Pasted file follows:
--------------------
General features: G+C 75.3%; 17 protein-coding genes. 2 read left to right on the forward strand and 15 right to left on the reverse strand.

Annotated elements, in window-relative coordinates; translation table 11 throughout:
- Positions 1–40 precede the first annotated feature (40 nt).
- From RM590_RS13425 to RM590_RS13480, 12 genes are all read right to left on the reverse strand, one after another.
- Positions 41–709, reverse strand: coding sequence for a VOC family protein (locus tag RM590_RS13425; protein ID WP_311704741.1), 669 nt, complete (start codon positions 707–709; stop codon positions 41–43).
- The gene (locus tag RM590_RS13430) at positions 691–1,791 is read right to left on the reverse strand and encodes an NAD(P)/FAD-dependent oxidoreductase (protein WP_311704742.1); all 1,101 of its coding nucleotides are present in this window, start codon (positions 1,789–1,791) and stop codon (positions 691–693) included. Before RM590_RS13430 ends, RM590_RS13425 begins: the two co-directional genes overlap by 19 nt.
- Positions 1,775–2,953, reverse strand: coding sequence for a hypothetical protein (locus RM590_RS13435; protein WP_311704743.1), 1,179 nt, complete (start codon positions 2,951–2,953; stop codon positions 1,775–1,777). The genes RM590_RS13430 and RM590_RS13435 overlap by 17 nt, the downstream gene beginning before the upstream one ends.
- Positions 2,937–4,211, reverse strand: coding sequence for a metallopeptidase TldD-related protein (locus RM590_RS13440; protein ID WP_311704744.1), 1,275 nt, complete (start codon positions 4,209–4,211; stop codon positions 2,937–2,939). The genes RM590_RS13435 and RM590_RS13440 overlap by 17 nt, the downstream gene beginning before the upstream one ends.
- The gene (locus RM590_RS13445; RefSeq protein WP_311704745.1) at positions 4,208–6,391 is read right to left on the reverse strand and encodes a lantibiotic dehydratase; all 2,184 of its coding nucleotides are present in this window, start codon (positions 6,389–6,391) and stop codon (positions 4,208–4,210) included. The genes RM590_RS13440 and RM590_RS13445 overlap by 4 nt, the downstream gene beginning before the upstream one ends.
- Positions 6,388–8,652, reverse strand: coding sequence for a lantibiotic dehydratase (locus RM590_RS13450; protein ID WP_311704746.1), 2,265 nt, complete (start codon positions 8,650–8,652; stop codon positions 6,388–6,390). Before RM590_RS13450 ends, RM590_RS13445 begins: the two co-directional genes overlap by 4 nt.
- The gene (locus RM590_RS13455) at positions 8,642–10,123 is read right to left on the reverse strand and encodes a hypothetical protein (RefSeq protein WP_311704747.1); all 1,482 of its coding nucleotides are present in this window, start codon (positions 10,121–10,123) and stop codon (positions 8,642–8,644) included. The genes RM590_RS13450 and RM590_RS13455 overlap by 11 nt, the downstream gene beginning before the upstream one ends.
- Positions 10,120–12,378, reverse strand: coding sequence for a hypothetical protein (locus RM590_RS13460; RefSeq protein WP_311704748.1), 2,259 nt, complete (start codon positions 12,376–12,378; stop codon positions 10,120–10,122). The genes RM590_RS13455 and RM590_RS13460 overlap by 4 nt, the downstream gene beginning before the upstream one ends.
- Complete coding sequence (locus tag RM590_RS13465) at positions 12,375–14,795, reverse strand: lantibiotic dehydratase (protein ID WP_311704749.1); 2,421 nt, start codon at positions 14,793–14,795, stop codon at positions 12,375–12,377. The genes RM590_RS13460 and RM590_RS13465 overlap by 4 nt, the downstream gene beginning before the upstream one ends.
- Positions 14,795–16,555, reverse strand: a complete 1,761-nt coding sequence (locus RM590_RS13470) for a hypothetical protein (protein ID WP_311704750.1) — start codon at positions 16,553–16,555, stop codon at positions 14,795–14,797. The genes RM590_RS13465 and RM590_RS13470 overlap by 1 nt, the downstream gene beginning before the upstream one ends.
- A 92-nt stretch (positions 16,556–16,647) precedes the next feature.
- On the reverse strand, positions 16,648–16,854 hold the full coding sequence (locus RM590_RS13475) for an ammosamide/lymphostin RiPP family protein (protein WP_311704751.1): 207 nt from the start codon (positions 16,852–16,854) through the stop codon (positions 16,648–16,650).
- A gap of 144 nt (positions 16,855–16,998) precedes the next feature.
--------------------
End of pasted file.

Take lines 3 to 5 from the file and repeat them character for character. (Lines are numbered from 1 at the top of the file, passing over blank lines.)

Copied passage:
- Positions 1–40 precede the first annotated feature (40 nt).
- From RM590_RS13425 to RM590_RS13480, 12 genes are all read right to left on the reverse strand, one after another.
- Positions 41–709, reverse strand: coding sequence for a VOC family protein (locus tag RM590_RS13425; protein ID WP_311704741.1), 669 nt, complete (start codon positions 707–709; stop codon positions 41–43).